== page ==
Saturday, 25 October 2008


First of all, some remarkable children's drawings from a display on the Armenian Genocide at the Vank Cathedral in Esfahan, Iran. These were photographed by mister jep on a recent visit, and he kindly contributes these to August's "Art Therapy Atrocity!" post. Thank you jep.

Secondly, there are some additional photos available at last Tuesday's "Oshawa's Last Night!" post; these are mostly of Guitar Army's closing set but there's one of The Cleavers (trio style) thrown in as well. You're just going to have to take my word for it that there were more than half a dozen people in the audience! Thanks to Julie for the pics and to D_W_ for sending them my way.

Thursday, 23 October 2008


So I went to the dentist yesterday. I've finally got a good one too, after many years of sadistic hygienists, dry sockets, and not enough anaesthetic. No, this isn't another blog post complaining about my own dentist visits. If you're interested in reading such stories of fear and anxiety, the internet has got what you're looking for and then some; I'll spare you my own reminiscences from the dental office.

I'm more interested in the overwhelming fear many of us have of the dentist. One of the more common phobias (there's even a cottage industry of books assuring youngsters dental visits won't be as scary as they imagine), dentophobia (or odontophobia or just plain dental fear) is much more easily understood than some other phobias. In fact, there's no end of reasons to be afraid of the dentist: the date booked well in advance (plenty of time to fret); the chair; the tools; the invasion of personal space; the possibility you might somehow repulse the staff working on your mouth; the pain; the surgery; the blood; the chance of later infection. The reasons go on and on.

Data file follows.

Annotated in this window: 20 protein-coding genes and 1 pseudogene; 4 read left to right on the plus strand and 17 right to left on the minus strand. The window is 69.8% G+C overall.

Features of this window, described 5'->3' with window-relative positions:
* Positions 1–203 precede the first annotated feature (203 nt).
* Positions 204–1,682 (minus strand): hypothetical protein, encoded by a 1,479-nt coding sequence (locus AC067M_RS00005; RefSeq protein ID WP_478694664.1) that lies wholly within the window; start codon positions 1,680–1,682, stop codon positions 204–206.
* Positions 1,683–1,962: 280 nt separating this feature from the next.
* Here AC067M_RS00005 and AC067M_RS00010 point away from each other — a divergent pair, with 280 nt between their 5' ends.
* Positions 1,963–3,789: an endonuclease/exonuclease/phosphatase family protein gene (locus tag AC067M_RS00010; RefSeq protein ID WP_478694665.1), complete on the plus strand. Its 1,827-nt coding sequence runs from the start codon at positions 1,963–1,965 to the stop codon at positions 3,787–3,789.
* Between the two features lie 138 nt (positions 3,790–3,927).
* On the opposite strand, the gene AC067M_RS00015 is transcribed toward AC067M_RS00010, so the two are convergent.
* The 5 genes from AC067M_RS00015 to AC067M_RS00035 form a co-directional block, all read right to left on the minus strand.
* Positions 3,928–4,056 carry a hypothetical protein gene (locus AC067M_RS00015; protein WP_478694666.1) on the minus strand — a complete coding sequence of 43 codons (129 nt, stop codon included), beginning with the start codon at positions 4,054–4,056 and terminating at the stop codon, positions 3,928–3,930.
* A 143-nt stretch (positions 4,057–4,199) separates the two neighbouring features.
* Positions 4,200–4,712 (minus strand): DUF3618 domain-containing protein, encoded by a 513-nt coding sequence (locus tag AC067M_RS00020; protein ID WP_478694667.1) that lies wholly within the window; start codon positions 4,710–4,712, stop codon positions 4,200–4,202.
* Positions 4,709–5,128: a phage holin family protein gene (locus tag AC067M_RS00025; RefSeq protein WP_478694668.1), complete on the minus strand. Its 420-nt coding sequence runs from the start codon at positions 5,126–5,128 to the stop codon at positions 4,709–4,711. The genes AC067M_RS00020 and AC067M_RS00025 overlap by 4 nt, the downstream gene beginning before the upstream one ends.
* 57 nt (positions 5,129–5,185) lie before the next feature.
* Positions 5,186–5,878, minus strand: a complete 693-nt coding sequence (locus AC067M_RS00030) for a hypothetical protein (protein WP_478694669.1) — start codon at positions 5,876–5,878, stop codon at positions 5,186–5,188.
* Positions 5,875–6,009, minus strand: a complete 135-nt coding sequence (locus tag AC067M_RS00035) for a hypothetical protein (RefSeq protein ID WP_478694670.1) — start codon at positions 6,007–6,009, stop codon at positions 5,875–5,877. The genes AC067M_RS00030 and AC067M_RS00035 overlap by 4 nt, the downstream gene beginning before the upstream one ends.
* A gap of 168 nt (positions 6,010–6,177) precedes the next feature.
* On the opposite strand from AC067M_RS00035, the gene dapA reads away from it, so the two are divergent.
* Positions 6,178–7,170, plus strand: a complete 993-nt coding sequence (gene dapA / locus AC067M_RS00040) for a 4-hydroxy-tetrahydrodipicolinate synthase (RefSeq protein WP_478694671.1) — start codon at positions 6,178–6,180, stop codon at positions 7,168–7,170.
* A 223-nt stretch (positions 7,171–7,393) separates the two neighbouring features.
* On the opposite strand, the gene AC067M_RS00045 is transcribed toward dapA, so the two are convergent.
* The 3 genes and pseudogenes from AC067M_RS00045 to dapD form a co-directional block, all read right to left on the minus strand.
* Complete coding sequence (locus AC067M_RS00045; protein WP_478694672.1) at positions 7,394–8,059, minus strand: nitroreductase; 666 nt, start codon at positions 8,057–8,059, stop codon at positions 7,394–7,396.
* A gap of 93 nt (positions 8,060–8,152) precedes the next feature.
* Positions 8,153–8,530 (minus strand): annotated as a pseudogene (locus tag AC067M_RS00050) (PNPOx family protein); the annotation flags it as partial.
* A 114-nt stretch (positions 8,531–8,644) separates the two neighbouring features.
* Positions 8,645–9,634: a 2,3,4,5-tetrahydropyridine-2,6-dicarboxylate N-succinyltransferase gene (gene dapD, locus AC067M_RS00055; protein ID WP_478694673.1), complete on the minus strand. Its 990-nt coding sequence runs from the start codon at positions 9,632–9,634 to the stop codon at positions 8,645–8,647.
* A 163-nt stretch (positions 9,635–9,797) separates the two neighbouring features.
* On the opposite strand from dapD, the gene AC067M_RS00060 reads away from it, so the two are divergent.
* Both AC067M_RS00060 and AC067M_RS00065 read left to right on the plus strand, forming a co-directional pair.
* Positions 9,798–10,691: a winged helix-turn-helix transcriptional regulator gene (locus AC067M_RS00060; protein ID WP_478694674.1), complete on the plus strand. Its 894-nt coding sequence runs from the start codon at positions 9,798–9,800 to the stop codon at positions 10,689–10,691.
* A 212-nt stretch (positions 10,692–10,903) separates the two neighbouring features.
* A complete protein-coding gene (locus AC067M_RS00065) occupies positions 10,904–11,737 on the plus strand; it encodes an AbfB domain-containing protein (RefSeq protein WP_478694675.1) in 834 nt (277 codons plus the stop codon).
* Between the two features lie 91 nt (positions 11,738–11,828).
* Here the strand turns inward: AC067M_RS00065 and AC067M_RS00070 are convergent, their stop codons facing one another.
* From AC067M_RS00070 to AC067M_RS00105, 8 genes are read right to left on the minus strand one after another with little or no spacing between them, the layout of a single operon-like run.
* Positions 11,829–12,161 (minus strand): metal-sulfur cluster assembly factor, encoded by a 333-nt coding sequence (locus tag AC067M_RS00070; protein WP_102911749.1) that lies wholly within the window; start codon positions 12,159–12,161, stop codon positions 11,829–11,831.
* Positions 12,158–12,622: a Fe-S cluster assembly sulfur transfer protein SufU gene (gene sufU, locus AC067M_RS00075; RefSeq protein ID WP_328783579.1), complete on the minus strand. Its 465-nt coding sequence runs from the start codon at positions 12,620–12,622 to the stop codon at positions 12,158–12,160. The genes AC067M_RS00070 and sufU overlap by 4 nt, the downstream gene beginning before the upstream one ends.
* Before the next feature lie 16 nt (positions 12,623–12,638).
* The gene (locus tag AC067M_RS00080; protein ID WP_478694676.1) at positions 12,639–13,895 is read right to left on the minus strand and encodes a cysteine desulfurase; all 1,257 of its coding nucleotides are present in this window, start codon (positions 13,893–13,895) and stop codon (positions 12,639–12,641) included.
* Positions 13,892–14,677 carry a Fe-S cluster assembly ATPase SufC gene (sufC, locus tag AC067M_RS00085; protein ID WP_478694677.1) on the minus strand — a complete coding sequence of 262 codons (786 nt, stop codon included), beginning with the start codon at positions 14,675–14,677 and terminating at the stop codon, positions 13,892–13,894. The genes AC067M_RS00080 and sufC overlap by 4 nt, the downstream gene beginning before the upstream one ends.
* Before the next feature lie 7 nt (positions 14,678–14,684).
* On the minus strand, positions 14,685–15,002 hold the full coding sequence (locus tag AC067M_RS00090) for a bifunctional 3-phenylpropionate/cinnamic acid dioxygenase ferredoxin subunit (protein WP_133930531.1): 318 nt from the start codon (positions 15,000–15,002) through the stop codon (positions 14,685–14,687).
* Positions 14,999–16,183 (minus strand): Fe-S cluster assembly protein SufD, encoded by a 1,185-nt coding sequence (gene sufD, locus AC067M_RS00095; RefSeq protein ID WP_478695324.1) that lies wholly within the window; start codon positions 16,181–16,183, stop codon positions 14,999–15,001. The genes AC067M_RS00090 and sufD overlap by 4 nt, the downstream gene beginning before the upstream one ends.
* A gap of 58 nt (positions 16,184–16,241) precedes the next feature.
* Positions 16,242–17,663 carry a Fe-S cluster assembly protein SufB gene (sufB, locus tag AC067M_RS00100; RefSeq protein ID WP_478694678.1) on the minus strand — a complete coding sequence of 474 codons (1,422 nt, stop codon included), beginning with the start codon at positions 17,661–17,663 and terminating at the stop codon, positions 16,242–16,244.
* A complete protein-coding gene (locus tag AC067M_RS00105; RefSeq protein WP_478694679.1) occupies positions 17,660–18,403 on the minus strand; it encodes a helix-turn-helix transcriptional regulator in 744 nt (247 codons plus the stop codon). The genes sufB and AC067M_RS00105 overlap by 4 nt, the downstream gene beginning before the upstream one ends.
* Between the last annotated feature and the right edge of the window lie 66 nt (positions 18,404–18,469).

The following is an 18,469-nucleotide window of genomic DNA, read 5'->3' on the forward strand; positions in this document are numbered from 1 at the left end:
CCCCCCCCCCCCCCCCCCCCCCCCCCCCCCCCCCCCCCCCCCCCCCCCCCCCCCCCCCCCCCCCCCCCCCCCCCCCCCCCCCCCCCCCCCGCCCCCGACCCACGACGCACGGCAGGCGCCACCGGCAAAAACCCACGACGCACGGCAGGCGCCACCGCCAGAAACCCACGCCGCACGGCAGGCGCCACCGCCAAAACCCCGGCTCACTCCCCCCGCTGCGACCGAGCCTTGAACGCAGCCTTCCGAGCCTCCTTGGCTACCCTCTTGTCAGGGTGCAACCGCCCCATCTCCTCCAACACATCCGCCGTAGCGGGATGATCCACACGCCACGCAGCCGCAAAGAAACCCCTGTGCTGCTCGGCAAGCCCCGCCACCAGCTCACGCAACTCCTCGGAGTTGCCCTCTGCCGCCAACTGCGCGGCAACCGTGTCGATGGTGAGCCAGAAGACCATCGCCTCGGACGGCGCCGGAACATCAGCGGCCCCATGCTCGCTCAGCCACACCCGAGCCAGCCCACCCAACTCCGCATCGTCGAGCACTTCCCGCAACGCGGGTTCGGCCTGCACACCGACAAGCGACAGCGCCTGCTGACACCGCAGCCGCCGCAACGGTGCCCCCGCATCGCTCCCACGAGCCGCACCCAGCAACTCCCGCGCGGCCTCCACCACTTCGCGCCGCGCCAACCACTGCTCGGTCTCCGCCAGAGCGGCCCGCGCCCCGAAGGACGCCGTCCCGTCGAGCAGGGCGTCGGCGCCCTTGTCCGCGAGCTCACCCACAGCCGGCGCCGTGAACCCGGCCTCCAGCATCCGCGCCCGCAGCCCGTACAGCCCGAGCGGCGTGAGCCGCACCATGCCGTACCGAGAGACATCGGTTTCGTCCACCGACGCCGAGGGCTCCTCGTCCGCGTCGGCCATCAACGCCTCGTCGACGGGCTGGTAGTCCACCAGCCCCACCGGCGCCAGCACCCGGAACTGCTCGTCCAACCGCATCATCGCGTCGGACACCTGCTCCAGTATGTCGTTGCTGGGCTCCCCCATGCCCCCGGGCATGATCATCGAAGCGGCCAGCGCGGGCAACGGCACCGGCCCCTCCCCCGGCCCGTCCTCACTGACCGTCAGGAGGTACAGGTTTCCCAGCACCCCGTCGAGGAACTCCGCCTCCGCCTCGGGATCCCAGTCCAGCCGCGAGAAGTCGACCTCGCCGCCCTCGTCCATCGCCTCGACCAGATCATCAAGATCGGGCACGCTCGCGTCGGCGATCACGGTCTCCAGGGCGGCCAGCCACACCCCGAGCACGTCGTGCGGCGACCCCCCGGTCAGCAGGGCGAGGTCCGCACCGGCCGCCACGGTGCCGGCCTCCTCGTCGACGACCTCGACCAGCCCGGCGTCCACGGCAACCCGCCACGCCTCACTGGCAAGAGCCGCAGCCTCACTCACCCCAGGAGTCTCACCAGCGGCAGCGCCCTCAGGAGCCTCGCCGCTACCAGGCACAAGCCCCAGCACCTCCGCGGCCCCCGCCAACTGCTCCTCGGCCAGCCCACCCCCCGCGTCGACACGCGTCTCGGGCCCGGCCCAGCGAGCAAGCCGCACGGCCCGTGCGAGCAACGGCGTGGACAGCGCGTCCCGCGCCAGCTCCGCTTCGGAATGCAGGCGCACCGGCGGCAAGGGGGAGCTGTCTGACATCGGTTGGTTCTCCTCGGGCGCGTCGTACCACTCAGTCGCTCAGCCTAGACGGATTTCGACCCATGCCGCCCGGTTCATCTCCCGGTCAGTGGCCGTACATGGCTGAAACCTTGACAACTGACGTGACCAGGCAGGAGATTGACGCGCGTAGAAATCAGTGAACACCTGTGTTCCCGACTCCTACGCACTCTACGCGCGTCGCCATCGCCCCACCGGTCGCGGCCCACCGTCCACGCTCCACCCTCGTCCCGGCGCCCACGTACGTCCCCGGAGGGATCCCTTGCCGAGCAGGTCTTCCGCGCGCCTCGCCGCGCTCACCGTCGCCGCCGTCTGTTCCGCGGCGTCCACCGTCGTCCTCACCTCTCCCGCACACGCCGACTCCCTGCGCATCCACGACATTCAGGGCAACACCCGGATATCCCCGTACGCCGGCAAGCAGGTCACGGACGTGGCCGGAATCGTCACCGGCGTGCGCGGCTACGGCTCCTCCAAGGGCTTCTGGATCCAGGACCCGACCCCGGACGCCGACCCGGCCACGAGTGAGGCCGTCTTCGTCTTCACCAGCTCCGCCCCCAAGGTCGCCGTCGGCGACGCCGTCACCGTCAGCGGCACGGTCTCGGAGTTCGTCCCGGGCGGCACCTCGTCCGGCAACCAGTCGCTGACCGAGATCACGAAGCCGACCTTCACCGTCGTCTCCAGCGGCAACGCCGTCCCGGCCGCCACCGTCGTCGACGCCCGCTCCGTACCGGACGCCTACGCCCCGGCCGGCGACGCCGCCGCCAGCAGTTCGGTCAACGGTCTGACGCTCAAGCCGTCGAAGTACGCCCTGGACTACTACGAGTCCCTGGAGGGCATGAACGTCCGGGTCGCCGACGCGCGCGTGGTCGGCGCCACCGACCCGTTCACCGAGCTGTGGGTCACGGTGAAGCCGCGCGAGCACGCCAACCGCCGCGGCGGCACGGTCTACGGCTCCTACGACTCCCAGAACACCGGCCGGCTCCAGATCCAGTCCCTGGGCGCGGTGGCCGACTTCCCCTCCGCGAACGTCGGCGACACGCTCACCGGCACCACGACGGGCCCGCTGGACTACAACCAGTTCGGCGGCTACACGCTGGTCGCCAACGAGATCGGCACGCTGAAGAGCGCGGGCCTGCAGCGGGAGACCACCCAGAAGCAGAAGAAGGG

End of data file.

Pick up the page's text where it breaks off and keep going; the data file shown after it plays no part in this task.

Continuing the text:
Even the steps dentists have taken to combat pain and fear may be disorienting or frightening - sleeping gas, for instance, which, with its attendant loss of control or even awareness, has all sorts of unpleasant connotations for some.

Though most dentists are undoubtedly kind, well-meaning doctors with a professional dedication to keep your mouth healthy, that doesn't stop the media from focusing on those few anomalies who help feed the image of the crazed, blood-thirsty monster.

Marathon Man features probably the best known of the cinema's demon dentists, but there's plenty of other pictures out there with frightening sequences of dentistry and dental torture. In the last decade or so, Brian Yuzna (remember him?) even made a couple of horror movies with such a crazed practitioner as its subject -- The Dentist 1 and 2.

When something so commonplace has people terrified, you just know it's going to leave scars in people's minds (let alone their mouths). Later, it's sure to be ripe territory for fetishes, sex-games and the like; if nothing else, folks sure do love their retractors! A lot of these fetish sites are pay-only or require membership but here's a few things to get you salivating if you're so inclined.

Tuesday, 21 October 2008

Oshawa's Last Night!

[UPDATE: MP3 at bottom of post!]

My good buddy D_W_ recently made me aware of his blog Everything Elevator; as I was perusing the archives there (full of awesome graphics), I came across the photographs above and asked if I could reprint them here. Mr. W_ generously agreed, and so here they is* - a couple of photos from the last time The Starkweather Fix ever played Oshawa, all the way back in July (18th) 1997.

The venue was one of the Polish Halls there (Banting? Olive? I can't remember), and it was quite the humdinger of an evening. Other than Ron the soundman, we were probably the oldest people there - the audience was all teenagers, pretty much. Crazy teens, wild energies, everybody into it. I remember most of the crowd being on acid. I know I was.